The floppy disk-powered traffic signals at three Bridgeville intersections will soon be replaced by high-tech stop lights that use share data and real-time analysis to keep traffic moving.
The new adaptive signals will be installed along Washington Avenue where it intersects with Station Street, Bower Hill Road, and Prestley Road. Once operative, the signals will wirelessly communicate with other traffic lights in Bridgeville and South Fayette to determine the best signal pattern at any given moment to alleviate congestion.
The project is expected to cost $266,000. The borough will pay $53,000, with the rest funded by a state grant.
“Now all we need to do is get Collier on board,” said Mayor Pat DeBlasio, after council approved the grant two weeks ago.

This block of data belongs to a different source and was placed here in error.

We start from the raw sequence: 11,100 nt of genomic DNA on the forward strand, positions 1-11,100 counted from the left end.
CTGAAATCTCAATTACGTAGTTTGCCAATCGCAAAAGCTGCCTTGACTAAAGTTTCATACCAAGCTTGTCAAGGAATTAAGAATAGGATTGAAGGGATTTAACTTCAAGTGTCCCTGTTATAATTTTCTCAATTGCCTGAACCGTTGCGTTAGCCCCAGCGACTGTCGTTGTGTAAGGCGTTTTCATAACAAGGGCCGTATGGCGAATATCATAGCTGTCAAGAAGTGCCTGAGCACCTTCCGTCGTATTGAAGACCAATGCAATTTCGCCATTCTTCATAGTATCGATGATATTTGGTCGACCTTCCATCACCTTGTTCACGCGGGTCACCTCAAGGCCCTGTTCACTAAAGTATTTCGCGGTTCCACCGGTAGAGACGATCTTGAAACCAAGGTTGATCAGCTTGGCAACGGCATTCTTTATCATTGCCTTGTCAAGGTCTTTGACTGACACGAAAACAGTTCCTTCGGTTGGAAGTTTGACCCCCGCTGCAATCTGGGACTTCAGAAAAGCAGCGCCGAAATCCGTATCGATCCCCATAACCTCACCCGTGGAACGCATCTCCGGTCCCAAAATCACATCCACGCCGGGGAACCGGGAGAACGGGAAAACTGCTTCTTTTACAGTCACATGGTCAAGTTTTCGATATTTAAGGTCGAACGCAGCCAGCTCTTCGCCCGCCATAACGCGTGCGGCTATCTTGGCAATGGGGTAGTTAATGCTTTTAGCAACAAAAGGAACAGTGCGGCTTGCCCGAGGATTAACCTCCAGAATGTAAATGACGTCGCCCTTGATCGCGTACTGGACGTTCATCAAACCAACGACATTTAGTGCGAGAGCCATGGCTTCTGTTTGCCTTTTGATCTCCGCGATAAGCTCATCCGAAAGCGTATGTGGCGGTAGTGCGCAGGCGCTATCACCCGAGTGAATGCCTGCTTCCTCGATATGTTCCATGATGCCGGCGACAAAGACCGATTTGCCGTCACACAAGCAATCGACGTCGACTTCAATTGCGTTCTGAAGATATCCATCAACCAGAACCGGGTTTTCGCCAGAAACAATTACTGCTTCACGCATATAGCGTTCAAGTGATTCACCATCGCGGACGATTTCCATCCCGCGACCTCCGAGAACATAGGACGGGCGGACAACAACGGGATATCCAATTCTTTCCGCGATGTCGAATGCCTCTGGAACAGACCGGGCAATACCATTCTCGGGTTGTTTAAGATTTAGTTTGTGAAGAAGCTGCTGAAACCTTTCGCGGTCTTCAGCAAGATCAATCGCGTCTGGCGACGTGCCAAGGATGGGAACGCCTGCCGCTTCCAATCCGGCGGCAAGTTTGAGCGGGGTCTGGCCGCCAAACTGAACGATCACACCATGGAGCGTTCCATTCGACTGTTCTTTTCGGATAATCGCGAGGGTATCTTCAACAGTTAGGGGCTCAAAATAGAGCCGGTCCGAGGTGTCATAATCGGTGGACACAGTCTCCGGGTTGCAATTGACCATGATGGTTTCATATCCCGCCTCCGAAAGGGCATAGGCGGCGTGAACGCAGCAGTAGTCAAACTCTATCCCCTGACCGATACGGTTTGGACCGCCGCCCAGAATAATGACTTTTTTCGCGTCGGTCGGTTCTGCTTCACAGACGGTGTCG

As Mike Haberman of Gateway Engineers explained, the traffic signals currently at those intersections are timed based on a single snapshot of traffic data that could be up to 10 years old.
The new adaptive systems use cameras to detect not just traffic volume, but traffic movement, and they share that information with a wide network of traffic signals, and continually learn based on new shared data.
The adaptive signal network will range from Prestley Road to Bursca Business Park to Millers Run Road.
“If you’re not out there manually monitoring the traffic, you’re kind of stuck with the snapshot from however long ago,” Haberman said. “The newer technology is as good as if you had traffic cops out at every one of these intersections talking to each other.”
Check out the video above for Haberman’s full explanation of how the system works.